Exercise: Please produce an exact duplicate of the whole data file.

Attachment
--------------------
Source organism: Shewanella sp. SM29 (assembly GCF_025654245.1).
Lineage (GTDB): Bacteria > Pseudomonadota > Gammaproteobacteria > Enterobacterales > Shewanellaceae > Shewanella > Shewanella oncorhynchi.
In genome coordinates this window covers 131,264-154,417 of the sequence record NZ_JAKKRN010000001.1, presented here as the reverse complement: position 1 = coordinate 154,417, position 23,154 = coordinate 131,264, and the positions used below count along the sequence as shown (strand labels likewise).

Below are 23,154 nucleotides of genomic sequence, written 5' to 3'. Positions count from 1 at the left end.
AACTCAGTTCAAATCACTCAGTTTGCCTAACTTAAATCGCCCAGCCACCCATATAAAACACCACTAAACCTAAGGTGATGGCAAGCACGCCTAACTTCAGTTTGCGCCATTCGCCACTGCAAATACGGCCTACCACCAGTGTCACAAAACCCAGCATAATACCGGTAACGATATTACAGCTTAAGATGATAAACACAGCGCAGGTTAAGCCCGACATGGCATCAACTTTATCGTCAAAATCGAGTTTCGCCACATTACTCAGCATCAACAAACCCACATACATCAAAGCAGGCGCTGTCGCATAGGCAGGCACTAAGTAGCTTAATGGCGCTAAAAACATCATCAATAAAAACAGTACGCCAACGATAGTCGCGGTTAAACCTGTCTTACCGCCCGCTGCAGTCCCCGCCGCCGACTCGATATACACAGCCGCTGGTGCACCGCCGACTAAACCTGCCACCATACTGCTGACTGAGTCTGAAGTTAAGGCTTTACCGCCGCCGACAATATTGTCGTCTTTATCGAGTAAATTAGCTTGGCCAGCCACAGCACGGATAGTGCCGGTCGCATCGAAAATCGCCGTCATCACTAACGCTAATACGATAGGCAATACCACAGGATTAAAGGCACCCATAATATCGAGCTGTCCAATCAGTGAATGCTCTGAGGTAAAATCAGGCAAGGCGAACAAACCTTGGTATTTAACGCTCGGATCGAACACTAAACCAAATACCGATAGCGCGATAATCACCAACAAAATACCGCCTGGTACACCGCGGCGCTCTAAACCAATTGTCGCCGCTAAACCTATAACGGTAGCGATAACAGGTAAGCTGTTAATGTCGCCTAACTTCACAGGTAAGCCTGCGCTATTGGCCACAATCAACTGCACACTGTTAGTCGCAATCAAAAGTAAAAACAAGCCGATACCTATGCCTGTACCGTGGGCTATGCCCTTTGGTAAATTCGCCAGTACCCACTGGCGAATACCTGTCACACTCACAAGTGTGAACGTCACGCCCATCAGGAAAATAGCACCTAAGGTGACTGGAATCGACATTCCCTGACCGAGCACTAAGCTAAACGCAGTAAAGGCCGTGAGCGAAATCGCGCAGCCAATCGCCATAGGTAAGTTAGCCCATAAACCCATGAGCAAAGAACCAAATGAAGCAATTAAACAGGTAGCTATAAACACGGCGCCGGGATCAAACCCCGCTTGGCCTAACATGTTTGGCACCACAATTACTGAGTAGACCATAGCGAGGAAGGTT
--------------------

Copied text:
Source organism: Shewanella sp. SM29 (assembly GCF_025654245.1).
Lineage (GTDB): Bacteria > Pseudomonadota > Gammaproteobacteria > Enterobacterales > Shewanellaceae > Shewanella > Shewanella oncorhynchi.
In genome coordinates this window covers 131,264-154,417 of the sequence record NZ_JAKKRN010000001.1, presented here as the reverse complement: position 1 = coordinate 154,417, position 23,154 = coordinate 131,264, and the positions used below count along the sequence as shown (strand labels likewise).

Below are 23,154 nucleotides of genomic sequence, written 5' to 3'. Positions count from 1 at the left end.
AACTCAGTTCAAATCACTCAGTTTGCCTAACTTAAATCGCCCAGCCACCCATATAAAACACCACTAAACCTAAGGTGATGGCAAGCACGCCTAACTTCAGTTTGCGCCATTCGCCACTGCAAATACGGCCTACCACCAGTGTCACAAAACCCAGCATAATACCGGTAACGATATTACAGCTTAAGATGATAAACACAGCGCAGGTTAAGCCCGACATGGCATCAACTTTATCGTCAAAATCGAGTTTCGCCACATTACTCAGCATCAACAAACCCACATACATCAAAGCAGGCGCTGTCGCATAGGCAGGCACTAAGTAGCTTAATGGCGCTAAAAACATCATCAATAAAAACAGTACGCCAACGATAGTCGCGGTTAAACCTGTCTTACCGCCCGCTGCAGTCCCCGCCGCCGACTCGATATACACAGCCGCTGGTGCACCGCCGACTAAACCTGCCACCATACTGCTGACTGAGTCTGAAGTTAAGGCTTTACCGCCGCCGACAATATTGTCGTCTTTATCGAGTAAATTAGCTTGGCCAGCCACAGCACGGATAGTGCCGGTCGCATCGAAAATCGCCGTCATCACTAACGCTAATACGATAGGCAATACCACAGGATTAAAGGCACCCATAATATCGAGCTGTCCAATCAGTGAATGCTCTGAGGTAAAATCAGGCAAGGCGAACAAACCTTGGTATTTAACGCTCGGATCGAACACTAAACCAAATACCGATAGCGCGATAATCACCAACAAAATACCGCCTGGTACACCGCGGCGCTCTAAACCAATTGTCGCCGCTAAACCTATAACGGTAGCGATAACAGGTAAGCTGTTAATGTCGCCTAACTTCACAGGTAAGCCTGCGCTATTGGCCACAATCAACTGCACACTGTTAGTCGCAATCAAAAGTAAAAACAAGCCGATACCTATGCCTGTACCGTGGGCTATGCCCTTTGGTAAATTCGCCAGTACCCACTGGCGAATACCTGTCACACTCACAAGTGTGAACGTCACGCCCATCAGGAAAATAGCACCTAAGGTGACTGGAATCGACATTCCCTGACCGAGCACTAAGCTAAACGCAGTAAAGGCCGTGAGCGAAATCGCGCAGCCAATCGCCATAGGTAAGTTAGCCCATAAACCCATGAGCAAAGAACCAAATGAAGCAATTAAACAGGTAGCTATAAACACGGCGCCGGGATCAAACCCCGCTTGGCCTAACATGTTTGGCACCACAATTACTGAGTAGACCATAGCGAGGAAGGTT